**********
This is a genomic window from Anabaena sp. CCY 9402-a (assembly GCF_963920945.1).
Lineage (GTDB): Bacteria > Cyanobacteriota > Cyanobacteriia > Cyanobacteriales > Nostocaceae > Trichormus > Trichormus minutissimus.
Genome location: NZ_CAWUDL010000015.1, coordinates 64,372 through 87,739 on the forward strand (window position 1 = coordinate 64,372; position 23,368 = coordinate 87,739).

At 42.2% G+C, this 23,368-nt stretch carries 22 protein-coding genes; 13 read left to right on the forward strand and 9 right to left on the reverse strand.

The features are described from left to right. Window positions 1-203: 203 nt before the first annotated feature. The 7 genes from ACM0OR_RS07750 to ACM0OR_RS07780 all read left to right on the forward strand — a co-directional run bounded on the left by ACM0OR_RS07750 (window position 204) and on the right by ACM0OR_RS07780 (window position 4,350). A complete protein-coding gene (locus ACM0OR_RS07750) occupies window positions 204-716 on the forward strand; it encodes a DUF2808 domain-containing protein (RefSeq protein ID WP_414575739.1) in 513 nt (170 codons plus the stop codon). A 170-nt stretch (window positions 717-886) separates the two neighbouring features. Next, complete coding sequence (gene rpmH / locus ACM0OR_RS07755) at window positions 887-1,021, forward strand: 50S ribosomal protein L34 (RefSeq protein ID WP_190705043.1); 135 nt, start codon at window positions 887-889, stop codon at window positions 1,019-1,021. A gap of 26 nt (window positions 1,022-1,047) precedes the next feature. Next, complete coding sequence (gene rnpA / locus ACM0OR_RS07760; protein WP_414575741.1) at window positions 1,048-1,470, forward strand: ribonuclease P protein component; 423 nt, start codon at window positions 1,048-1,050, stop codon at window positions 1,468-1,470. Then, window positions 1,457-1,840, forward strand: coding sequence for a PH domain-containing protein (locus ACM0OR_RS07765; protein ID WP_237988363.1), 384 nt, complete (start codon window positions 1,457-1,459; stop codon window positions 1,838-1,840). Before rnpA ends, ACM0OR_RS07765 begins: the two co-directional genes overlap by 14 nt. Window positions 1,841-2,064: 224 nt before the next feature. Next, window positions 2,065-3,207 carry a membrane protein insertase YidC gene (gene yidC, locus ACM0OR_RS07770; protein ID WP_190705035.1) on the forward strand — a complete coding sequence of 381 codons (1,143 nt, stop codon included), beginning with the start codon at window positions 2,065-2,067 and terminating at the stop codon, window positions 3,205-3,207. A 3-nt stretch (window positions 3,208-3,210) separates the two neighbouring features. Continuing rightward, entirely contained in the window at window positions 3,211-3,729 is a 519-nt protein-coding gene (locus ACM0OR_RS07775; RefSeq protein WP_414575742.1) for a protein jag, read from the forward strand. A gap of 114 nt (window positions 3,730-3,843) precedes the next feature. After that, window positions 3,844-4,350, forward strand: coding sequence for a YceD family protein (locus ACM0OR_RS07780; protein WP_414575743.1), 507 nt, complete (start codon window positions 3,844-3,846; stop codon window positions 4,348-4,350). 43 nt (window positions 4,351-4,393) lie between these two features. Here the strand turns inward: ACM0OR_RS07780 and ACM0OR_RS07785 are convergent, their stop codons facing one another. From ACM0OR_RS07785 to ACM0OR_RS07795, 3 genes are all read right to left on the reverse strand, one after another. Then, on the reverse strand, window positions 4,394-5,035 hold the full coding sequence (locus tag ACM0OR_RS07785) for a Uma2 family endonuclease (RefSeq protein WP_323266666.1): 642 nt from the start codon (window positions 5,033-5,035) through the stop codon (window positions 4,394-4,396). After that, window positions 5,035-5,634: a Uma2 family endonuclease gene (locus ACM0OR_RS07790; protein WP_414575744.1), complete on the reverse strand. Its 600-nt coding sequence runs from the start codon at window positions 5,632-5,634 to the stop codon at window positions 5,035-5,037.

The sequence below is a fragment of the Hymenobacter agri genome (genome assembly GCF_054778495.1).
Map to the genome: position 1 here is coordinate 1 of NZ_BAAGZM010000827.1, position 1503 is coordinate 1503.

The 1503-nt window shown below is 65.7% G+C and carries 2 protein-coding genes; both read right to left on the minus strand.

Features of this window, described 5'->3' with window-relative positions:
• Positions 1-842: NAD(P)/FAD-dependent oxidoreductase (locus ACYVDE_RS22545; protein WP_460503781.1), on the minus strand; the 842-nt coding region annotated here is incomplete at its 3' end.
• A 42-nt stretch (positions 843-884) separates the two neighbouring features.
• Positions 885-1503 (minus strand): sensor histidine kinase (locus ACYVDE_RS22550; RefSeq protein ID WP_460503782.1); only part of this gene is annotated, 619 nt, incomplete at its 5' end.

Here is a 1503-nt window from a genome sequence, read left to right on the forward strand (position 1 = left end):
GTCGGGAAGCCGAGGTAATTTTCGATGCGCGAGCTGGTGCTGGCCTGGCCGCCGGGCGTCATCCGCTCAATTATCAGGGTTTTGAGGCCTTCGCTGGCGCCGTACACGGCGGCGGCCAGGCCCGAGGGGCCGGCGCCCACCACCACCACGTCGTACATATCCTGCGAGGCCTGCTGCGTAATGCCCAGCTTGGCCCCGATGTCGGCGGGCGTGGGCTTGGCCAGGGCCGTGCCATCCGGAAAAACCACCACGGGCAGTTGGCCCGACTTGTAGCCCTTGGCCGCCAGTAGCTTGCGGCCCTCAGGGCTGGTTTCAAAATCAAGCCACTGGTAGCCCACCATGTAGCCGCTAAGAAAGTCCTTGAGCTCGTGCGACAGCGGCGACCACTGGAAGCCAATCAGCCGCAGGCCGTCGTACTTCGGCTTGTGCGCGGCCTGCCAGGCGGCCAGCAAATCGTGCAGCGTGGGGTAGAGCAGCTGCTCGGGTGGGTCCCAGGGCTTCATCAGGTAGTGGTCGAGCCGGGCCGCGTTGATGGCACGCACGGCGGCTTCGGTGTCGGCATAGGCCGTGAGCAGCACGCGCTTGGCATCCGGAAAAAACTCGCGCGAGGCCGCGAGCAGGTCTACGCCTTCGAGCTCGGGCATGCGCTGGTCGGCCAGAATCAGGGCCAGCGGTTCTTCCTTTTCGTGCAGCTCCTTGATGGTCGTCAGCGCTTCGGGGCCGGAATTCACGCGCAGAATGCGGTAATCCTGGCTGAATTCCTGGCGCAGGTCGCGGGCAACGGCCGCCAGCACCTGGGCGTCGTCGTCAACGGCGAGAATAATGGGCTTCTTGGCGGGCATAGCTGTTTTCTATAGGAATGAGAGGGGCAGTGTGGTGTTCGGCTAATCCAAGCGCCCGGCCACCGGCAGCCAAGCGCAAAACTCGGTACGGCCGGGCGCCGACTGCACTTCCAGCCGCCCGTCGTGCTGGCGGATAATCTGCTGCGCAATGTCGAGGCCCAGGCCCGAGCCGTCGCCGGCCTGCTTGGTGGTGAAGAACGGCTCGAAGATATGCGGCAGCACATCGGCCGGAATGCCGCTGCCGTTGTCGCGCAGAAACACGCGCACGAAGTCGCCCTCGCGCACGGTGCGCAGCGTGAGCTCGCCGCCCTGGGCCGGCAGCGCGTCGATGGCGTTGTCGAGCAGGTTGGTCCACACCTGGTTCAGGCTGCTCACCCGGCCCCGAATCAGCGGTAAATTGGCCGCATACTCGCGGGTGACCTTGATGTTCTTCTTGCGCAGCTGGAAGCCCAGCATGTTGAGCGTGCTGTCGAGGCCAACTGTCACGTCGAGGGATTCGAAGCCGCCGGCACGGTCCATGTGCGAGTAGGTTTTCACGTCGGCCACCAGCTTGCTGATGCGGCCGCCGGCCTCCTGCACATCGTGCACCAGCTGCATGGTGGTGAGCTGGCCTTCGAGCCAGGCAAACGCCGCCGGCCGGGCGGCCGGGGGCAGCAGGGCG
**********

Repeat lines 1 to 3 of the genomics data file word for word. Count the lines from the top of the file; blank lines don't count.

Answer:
This is a genomic window from Anabaena sp. CCY 9402-a (assembly GCF_963920945.1).
Lineage (GTDB): Bacteria > Cyanobacteriota > Cyanobacteriia > Cyanobacteriales > Nostocaceae > Trichormus > Trichormus minutissimus.
Genome location: NZ_CAWUDL010000015.1, coordinates 64,372 through 87,739 on the forward strand (window position 1 = coordinate 64,372; position 23,368 = coordinate 87,739).